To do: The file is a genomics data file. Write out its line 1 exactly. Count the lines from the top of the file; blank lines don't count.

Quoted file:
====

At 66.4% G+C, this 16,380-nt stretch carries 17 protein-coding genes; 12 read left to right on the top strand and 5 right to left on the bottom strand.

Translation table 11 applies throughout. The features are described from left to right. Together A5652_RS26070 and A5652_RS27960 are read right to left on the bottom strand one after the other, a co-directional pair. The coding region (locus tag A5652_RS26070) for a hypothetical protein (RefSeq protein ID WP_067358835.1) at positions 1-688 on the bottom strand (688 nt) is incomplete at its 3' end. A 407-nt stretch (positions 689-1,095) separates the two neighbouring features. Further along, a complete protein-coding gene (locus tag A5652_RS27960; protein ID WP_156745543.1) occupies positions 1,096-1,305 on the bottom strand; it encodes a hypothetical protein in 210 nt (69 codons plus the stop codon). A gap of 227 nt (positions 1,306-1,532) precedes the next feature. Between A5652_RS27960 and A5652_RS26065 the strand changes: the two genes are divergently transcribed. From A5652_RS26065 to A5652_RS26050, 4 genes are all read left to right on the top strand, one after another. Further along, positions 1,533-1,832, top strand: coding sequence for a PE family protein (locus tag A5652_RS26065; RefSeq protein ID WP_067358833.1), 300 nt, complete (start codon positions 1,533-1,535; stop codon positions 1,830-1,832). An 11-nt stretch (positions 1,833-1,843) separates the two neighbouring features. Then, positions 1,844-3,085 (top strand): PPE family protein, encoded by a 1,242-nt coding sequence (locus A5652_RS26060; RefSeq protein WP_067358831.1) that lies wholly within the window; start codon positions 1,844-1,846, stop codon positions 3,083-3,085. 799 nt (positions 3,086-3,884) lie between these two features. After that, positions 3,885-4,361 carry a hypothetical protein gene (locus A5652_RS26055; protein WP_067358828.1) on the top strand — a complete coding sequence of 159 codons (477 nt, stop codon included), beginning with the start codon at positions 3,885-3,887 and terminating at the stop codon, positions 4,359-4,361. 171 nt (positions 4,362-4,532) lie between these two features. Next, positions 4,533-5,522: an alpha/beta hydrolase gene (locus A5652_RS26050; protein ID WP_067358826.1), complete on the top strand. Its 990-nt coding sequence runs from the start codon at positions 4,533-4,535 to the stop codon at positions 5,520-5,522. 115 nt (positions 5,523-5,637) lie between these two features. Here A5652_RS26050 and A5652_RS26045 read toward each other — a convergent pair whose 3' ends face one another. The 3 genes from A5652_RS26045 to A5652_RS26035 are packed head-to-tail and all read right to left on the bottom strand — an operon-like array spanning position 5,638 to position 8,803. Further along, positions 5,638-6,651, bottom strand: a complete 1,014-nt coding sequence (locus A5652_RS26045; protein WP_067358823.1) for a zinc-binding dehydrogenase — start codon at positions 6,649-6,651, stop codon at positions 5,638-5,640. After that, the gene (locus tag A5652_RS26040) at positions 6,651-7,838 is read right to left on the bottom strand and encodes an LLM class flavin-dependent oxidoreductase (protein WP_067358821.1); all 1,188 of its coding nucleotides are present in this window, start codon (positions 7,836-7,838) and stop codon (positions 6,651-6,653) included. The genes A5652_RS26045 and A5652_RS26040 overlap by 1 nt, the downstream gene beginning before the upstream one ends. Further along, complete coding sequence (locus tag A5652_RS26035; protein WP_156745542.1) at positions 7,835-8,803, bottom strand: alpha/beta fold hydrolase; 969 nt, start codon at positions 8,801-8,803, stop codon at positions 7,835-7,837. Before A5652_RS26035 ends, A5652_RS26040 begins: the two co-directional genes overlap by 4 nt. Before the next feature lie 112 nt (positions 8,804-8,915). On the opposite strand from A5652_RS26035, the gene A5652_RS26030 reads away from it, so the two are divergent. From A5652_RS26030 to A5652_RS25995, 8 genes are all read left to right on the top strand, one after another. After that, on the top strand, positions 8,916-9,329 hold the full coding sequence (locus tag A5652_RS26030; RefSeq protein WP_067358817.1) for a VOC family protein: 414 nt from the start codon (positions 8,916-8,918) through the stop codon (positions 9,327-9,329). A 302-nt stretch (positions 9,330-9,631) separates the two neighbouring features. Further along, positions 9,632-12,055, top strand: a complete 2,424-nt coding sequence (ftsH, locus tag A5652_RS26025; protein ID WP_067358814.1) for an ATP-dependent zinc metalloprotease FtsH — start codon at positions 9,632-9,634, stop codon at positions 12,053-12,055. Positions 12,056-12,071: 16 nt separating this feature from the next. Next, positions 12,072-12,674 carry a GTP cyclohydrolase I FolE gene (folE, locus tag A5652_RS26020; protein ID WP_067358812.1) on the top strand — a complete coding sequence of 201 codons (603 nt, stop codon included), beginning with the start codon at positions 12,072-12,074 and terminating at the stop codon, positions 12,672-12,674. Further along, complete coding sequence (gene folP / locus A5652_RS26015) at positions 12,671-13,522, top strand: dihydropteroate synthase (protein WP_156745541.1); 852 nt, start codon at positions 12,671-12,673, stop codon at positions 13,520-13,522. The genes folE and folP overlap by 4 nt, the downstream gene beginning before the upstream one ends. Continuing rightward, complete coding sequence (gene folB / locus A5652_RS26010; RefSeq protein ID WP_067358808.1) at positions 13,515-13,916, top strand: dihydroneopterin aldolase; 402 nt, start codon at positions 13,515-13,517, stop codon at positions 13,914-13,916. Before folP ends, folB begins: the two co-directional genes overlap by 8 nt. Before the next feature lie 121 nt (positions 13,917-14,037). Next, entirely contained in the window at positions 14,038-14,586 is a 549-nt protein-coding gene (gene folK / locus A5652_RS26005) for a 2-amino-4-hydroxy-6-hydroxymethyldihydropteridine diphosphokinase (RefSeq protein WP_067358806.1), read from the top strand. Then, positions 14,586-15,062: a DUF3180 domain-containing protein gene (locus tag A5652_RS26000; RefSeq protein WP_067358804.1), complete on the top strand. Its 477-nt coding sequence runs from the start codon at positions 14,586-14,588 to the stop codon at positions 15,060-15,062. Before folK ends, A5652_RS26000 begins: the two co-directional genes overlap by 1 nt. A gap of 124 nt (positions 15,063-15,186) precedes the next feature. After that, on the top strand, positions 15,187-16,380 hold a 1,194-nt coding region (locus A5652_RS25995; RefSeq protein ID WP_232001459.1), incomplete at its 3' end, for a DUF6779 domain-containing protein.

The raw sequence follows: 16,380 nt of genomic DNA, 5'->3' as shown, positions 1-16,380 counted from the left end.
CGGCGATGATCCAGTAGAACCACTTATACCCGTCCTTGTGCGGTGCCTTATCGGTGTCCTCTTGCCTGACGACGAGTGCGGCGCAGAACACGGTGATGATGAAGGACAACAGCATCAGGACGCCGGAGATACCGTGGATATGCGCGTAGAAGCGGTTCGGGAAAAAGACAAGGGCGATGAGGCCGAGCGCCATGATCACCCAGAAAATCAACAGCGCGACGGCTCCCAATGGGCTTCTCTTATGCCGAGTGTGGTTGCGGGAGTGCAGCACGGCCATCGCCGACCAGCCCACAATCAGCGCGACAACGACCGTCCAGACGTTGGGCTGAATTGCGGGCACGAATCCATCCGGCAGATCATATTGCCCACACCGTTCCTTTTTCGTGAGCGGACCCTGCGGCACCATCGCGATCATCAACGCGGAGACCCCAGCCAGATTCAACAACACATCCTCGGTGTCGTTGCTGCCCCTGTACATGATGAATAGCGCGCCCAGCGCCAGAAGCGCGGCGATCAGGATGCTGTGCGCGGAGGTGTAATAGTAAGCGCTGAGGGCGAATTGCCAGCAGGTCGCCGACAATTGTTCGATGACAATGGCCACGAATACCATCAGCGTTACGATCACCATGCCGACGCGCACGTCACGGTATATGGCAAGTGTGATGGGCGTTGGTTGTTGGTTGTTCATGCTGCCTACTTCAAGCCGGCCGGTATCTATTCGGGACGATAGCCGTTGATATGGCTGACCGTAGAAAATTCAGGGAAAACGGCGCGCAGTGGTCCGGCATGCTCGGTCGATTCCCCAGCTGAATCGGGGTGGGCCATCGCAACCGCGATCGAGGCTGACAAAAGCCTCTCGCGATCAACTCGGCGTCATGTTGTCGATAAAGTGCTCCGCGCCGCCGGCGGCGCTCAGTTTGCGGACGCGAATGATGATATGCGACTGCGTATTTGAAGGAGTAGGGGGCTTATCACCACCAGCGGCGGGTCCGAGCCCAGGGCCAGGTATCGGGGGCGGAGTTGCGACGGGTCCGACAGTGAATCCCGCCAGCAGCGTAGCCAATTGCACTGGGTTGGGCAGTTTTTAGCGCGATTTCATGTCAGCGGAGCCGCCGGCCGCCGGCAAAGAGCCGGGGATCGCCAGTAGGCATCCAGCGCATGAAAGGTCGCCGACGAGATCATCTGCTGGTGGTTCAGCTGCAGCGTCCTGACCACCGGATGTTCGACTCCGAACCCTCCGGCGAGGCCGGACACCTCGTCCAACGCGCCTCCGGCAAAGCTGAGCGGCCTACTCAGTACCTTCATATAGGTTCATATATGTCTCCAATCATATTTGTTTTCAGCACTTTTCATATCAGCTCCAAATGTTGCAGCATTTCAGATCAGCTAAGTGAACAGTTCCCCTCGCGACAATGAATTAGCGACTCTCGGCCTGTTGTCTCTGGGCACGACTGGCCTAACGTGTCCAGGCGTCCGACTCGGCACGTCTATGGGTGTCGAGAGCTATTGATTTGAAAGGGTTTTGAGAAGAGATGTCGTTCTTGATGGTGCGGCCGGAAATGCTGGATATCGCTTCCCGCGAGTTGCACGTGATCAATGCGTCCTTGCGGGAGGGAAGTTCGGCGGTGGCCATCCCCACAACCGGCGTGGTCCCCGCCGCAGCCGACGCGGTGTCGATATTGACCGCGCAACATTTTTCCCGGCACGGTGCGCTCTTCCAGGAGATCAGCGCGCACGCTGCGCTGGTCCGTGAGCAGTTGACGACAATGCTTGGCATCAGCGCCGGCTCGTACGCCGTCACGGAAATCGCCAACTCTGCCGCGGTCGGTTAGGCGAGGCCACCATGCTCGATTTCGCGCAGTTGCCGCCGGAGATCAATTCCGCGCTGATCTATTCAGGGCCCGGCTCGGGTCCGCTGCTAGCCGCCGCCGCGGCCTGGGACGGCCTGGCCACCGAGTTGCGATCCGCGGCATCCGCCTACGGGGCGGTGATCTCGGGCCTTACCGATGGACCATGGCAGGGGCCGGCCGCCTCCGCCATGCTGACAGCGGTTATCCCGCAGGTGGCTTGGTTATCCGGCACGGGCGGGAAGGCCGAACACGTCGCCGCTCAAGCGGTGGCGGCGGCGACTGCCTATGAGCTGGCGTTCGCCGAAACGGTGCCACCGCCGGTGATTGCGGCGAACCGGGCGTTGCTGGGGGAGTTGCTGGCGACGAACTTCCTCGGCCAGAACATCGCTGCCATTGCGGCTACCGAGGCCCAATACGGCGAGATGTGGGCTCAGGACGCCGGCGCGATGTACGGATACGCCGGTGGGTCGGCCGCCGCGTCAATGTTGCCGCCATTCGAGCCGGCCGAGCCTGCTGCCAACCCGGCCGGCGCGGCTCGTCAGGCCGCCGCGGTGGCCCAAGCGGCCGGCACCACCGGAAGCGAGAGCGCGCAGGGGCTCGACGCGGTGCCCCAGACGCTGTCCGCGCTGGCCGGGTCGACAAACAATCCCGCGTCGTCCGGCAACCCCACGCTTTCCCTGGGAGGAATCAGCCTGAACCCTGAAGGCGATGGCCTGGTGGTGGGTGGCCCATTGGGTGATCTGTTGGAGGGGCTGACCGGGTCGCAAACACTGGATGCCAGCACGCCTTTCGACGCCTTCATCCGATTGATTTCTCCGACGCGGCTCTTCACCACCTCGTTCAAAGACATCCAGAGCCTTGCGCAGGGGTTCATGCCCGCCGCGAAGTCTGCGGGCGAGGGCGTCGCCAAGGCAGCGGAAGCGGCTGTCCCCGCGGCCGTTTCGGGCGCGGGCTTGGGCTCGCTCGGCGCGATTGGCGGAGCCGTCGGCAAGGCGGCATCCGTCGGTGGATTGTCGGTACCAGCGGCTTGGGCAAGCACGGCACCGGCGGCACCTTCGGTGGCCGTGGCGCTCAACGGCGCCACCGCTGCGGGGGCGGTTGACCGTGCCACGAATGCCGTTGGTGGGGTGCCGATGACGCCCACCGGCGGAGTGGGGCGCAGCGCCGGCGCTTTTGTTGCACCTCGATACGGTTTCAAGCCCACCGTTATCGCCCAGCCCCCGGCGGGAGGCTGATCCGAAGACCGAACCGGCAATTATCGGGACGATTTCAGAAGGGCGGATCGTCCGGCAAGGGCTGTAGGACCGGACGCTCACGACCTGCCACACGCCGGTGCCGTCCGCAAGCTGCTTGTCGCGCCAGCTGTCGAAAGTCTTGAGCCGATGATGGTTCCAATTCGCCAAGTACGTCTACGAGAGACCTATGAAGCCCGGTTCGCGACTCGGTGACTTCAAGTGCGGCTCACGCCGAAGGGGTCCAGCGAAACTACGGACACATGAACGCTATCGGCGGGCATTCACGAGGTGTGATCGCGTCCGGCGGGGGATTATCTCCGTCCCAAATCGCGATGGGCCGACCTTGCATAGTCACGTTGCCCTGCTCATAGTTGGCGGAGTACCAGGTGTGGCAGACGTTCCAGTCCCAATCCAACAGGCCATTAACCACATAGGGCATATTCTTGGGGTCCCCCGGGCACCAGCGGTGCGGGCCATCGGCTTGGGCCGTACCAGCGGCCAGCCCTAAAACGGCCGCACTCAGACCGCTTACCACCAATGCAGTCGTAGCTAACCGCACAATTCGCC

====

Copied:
At 66.4% G+C, this 16,380-nt stretch carries 17 protein-coding genes; 12 read left to right on the top strand and 5 right to left on the bottom strand.